Mobile, Ala. – Don't call them slackers anymore. By helping to thrust Barack Obama into the White House, young people have stridently shaken off their reputation as unmotivated and civically apathetic. Last week's election was owned by young people.
Clearly Obama's victory was big for African-Americans of any age. But it also marked a seismic generational shift in American politics. Before they rocked the vote, young people flexed their activist muscles during the long campaign by employing tech-savvy tactics that elude older generations.
Yes they hit the streets and worked the phones. But more important, they sent text messages, blogged, instant messaged, posted YouTube videos, designed Obama iPhone applications, and mobilized online support for the man who represents two things that young people thrive on: hope and change.
Obama acknowledged as much in his victory speech in Chicago's Grant Park: "It [the campaign] grew strength from the young people who rejected the myth of their generation's apathy, who left their homes and their families for jobs that offered little pay and less sleep."
This was grass-roots organizing – some have called it netroots – for the 21st century, and its oomph has perhaps changed American politics for the foreseeable future. No doubt Obama's methods will push campaign strategists to court the online and under-30 crowd – or "Generation We." This election has proven that they are a force that the Washington establishment must reckon with. Now the task is to keep the momentum going.
In 2016, young voters under age 30 will be the largest voting block at 100 million strong. They will be the most educated American generation, according to Michael Connery's book "Youth to Power." And they see their inheritance from the baby boomers as an America in decline.
Yet they remain optimistic. They also want to change the perception that America is an arrogant and greedy nation. And this yearning to make a difference is what Obama successfully tapped into.
I am a journalism teacher and administrator, and the bulk of high school students I interact with daily attest to this. Many already describe themselves as activists and they say they are ready for America to change course. To quote a student's recent journal: "Adults have sort of screwed up the world and WE NEED to do something about it before our time's up…. Look at the economy, the environment, all the poverty and crime, all the intolerance, the Iraq war … politicians get nowhere and they're always arguing. We can't just sit back and watch."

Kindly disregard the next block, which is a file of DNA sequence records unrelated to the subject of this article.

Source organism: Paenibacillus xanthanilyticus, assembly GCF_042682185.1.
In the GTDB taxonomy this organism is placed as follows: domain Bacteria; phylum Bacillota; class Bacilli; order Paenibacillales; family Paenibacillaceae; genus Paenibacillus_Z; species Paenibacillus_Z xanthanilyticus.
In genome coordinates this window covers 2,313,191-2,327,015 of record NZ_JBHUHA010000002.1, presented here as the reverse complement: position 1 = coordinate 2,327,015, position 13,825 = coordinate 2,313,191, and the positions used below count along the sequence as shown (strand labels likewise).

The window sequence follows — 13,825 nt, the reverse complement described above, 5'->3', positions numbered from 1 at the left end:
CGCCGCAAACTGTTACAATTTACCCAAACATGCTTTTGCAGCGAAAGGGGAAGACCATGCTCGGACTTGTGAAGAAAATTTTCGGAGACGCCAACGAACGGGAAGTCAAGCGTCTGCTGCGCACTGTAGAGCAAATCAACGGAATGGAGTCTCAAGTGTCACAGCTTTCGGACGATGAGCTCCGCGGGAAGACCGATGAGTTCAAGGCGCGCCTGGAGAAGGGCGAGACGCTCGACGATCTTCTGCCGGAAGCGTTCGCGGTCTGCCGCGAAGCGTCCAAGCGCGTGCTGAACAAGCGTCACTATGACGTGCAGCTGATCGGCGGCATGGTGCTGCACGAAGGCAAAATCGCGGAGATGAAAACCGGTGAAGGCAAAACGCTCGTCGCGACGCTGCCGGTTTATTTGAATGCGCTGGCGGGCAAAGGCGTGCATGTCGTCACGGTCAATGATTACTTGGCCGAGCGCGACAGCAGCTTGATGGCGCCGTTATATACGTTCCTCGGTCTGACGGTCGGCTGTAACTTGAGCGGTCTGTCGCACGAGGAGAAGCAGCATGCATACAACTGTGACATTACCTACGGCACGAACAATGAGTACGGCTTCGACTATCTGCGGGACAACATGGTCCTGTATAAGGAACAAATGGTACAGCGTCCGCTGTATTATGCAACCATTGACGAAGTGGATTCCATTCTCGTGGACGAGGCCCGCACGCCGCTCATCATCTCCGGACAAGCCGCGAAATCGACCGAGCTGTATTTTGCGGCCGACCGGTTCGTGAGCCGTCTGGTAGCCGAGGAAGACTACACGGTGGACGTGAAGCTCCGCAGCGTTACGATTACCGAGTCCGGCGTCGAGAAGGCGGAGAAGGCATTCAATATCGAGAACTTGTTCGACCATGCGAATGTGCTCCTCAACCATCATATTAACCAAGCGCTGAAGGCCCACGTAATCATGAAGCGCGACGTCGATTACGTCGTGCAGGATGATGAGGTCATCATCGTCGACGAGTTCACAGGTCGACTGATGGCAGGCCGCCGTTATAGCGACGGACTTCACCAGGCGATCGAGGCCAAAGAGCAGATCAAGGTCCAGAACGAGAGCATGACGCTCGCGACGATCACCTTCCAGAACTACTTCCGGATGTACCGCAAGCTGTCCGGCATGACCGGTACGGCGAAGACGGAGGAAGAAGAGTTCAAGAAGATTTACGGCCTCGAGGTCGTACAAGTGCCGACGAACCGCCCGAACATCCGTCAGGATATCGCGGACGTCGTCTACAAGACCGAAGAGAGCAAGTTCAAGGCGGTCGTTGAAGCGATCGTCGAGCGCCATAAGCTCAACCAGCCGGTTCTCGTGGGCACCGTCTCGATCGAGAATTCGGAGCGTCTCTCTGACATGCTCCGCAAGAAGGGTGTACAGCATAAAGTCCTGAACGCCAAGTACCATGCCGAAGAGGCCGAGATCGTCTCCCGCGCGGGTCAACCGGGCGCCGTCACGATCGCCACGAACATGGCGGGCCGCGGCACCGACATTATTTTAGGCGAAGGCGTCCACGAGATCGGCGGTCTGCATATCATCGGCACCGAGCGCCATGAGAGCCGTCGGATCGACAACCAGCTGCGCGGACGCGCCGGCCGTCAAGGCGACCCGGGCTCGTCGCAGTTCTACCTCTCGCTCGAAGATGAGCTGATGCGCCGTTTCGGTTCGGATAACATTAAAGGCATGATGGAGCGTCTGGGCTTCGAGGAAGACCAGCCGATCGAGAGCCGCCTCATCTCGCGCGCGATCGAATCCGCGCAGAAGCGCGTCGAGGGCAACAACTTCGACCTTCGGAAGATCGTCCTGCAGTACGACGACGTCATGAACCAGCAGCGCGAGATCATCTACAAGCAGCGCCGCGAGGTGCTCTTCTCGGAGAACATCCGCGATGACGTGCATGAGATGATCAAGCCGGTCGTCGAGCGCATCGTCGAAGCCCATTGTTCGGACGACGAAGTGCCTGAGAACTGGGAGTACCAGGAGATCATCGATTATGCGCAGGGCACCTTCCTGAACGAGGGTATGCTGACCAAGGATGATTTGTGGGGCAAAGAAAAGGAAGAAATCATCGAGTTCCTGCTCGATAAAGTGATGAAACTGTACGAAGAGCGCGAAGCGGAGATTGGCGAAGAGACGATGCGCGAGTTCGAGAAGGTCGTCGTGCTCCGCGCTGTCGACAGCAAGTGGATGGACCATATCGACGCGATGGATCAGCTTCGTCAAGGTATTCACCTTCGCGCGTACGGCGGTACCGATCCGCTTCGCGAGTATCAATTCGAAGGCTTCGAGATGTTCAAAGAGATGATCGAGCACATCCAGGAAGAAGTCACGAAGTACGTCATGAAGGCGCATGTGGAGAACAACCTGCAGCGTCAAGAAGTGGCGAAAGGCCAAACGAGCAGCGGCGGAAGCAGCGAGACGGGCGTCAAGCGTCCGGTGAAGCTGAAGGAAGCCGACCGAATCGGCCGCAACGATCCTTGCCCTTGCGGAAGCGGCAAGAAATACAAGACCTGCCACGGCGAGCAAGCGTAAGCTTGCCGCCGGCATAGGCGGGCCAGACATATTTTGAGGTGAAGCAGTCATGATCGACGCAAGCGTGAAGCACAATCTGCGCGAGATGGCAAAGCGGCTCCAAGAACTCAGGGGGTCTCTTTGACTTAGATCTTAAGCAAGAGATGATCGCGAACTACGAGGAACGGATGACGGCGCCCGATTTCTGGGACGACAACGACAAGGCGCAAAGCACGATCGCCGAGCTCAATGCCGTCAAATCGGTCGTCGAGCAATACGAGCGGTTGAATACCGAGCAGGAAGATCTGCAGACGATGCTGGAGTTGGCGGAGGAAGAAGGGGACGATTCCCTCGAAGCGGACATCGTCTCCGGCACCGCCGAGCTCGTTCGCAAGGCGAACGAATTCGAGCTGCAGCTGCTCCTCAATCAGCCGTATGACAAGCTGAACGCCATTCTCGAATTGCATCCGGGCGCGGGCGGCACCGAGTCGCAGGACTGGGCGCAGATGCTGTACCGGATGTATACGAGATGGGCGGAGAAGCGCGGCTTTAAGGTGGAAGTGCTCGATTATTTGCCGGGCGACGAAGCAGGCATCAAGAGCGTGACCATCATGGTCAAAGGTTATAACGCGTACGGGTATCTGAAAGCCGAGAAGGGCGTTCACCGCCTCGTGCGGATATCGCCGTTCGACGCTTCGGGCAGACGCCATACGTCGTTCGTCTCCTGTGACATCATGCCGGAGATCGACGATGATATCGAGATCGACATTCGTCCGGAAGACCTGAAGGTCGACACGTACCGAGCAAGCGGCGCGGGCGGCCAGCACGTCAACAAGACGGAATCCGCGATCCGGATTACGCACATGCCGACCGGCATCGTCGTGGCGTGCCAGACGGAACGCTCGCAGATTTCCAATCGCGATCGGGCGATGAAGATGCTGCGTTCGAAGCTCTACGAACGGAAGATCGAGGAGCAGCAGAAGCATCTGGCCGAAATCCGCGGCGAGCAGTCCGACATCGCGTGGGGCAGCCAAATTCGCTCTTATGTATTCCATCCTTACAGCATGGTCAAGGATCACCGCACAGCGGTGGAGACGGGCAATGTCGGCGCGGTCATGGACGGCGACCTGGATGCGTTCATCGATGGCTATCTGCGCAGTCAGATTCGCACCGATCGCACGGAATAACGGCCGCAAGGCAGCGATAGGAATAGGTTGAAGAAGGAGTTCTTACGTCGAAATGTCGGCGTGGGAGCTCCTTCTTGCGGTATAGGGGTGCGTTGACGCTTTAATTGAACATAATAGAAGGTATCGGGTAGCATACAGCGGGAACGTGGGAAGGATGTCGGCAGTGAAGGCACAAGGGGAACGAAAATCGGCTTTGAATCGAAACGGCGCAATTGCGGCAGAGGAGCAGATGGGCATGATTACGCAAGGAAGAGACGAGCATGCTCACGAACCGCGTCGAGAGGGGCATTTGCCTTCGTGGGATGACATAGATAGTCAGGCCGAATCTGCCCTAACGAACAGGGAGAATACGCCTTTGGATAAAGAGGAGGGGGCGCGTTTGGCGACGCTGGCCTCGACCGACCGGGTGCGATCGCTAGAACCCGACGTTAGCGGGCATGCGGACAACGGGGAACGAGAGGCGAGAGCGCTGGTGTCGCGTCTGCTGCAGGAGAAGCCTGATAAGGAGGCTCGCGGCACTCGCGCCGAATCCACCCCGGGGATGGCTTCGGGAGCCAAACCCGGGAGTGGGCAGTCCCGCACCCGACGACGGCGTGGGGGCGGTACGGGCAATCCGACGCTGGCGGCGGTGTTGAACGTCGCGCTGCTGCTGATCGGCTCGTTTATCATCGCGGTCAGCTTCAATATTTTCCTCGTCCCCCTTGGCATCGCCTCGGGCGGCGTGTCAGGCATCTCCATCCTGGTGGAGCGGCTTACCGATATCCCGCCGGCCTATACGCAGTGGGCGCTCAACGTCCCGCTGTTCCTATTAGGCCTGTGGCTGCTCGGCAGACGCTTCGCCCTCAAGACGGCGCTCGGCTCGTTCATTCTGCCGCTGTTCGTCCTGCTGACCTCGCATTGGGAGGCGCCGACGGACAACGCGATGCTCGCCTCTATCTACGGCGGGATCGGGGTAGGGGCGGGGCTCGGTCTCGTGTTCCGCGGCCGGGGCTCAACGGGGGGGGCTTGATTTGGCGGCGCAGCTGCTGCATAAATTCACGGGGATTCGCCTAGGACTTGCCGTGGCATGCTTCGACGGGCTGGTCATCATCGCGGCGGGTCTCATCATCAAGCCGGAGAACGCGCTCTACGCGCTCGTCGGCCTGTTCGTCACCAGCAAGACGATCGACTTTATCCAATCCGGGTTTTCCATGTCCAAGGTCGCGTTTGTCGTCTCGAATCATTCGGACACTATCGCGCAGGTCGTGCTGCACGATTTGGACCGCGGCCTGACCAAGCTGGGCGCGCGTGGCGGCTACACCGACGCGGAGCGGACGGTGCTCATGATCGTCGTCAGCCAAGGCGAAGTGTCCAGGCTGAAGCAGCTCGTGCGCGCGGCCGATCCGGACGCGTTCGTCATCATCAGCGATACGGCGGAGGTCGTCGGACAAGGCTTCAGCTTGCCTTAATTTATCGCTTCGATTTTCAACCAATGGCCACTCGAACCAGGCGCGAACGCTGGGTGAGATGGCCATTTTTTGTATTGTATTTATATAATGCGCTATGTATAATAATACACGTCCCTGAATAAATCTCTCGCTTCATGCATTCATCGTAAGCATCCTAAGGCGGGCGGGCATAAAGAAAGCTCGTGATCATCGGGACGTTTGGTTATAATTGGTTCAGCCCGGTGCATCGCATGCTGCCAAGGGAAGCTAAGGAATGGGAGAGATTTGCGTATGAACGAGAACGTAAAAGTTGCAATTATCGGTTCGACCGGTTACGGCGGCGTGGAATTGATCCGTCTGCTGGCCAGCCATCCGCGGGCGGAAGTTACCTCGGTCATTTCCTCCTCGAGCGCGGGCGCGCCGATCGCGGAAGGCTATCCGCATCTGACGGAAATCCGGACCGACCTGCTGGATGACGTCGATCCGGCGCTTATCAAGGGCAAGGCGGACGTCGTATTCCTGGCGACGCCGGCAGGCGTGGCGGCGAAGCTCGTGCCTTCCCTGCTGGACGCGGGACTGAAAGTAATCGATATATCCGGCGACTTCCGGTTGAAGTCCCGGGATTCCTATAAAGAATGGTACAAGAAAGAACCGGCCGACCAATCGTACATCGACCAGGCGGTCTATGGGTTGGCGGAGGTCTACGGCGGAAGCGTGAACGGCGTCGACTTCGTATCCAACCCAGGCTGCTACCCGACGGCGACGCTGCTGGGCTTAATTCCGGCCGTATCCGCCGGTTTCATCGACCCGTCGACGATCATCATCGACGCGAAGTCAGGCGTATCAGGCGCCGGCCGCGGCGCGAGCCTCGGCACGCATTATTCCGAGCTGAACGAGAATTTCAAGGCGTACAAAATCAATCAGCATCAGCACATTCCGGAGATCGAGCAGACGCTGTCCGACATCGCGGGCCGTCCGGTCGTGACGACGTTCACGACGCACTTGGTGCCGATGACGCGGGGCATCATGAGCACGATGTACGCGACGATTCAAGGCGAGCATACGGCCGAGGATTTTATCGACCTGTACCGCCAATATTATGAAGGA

In an almost postpolitical manifesto, a Generation We Facebook group declares on its online profile: "WE are independent – politically, socially, and philosophically – and we are spearheading a period of sweeping change in America and around the world. WE are poised to change our nation and our world for the better. We will bring about progressive change to make the world a better place."
Although many of these young, new voters registered as Democrats in support of Obama, they are far more wedded to progressive political and social views than to any party. This is perhaps a crack in the door that the GOP and other parties can pry open to gain a foothold.
Yes, future campaigns must change their political dynamic by employing tech-savvy outreach efforts. It is no coincidence that Obama turned to 24-year-old Chris Hughes, a Facebook cofounder, to direct online organizing efforts in a way that empowered supporters to organize events and fundraise without waiting for direct orders from the top. But to be truly successful, they must also effectively call young people to, as both McCain and Obama call it, "serve a cause greater than yourself."
"The election of Senator Obama was the first step in the Generation We Revolution," writes Eric Greenberg, author of "Generation We." He goes on to say, "[T]he election results fit squarely with their thoughts and sentiments of dissatisfaction and the need for change. Obama is an icon for this. "
Credit Obama for making voting cool again and for firing up a politically alienated generation. He correctly banked on them as being ripe for committing to something greater than themselves. In bringing Obama to power, young voters are firmly positioned to change the political landscape in America for the foreseeable future. And you know what? The kids are more than all right.
• John Christian Hoyle, a National Board teacher, works at the Alabama School of Mathematics and Science.